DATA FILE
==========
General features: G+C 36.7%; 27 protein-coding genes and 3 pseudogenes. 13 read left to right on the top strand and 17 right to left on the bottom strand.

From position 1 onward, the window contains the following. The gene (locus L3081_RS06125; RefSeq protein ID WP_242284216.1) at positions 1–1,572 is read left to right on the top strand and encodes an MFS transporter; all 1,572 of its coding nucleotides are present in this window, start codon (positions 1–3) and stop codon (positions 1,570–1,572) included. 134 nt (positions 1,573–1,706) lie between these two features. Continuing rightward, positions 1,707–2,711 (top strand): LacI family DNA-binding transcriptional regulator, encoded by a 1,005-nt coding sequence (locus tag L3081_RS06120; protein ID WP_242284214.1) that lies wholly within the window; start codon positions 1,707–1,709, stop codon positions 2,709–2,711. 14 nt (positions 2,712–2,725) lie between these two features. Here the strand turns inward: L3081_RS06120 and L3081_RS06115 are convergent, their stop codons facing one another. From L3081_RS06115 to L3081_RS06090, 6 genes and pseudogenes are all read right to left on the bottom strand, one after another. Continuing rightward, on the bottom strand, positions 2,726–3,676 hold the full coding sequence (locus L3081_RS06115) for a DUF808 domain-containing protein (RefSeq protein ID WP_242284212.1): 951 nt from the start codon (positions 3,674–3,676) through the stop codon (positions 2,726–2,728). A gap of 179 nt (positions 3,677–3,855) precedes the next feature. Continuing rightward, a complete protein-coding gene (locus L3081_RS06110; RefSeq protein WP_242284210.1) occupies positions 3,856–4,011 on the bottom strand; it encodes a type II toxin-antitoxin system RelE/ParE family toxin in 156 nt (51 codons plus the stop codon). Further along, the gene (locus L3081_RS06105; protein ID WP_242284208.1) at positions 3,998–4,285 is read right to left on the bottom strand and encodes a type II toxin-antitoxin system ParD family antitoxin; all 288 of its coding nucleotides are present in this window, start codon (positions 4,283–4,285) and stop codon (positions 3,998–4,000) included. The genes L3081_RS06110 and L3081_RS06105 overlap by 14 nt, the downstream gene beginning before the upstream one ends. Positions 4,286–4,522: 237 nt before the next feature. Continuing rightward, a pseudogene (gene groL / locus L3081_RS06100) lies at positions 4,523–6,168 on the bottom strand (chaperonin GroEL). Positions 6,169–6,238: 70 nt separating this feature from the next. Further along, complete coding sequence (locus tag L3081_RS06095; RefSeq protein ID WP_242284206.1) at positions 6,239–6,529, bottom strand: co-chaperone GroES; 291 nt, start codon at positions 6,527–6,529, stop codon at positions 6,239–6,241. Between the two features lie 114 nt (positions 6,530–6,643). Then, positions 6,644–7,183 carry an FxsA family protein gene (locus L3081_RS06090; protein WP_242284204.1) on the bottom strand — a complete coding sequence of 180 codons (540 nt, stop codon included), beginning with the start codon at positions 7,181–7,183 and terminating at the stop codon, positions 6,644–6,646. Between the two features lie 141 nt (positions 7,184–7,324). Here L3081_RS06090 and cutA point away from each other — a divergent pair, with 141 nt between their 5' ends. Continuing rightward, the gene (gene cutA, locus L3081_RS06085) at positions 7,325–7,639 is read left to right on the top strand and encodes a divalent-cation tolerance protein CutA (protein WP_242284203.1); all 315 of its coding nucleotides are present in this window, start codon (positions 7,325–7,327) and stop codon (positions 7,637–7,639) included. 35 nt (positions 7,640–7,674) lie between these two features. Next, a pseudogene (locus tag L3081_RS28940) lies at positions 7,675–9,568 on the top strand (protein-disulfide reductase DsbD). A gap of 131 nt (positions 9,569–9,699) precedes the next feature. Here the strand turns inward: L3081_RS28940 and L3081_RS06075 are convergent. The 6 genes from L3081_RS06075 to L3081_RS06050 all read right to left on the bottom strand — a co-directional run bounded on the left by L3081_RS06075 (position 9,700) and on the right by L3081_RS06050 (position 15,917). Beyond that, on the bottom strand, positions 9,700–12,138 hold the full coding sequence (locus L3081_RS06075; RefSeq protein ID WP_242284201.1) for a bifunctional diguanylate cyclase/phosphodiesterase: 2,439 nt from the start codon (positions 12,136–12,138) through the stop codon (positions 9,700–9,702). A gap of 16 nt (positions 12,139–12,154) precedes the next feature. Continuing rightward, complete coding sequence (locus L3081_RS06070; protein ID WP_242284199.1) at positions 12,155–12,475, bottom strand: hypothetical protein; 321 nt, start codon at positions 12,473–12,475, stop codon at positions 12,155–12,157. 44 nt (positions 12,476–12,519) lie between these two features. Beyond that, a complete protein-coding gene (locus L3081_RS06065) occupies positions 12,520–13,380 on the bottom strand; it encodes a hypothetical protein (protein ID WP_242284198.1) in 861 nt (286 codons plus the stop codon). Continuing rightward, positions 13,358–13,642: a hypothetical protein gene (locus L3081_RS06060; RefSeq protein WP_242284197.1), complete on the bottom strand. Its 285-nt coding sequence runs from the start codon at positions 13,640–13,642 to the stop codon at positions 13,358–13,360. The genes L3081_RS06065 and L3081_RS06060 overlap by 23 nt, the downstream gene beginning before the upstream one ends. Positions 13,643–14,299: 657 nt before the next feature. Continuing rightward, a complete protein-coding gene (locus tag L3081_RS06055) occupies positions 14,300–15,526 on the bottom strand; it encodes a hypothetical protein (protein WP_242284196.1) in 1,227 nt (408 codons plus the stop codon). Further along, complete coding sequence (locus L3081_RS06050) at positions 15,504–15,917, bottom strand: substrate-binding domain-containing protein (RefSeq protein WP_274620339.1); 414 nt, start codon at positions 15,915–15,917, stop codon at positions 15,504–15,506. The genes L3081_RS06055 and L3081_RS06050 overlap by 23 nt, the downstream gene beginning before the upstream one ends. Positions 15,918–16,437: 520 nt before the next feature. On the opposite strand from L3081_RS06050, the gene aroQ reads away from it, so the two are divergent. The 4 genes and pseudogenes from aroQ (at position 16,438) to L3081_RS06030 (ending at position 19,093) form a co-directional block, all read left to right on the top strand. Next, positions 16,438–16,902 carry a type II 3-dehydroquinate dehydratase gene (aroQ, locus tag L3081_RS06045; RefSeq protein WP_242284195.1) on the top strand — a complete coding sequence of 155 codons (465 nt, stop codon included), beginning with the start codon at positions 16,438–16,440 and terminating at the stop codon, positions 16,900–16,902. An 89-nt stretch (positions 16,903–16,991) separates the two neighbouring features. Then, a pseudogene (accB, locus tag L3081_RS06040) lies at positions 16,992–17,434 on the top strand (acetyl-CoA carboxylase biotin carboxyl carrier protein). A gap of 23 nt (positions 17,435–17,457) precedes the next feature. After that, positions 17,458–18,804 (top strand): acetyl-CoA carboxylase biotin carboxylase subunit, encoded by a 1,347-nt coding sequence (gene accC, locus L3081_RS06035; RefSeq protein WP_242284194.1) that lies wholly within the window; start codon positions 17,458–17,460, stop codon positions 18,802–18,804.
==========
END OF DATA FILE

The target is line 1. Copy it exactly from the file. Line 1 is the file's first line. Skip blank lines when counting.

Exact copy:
General features: G+C 36.7%; 27 protein-coding genes and 3 pseudogenes. 13 read left to right on the top strand and 17 right to left on the bottom strand.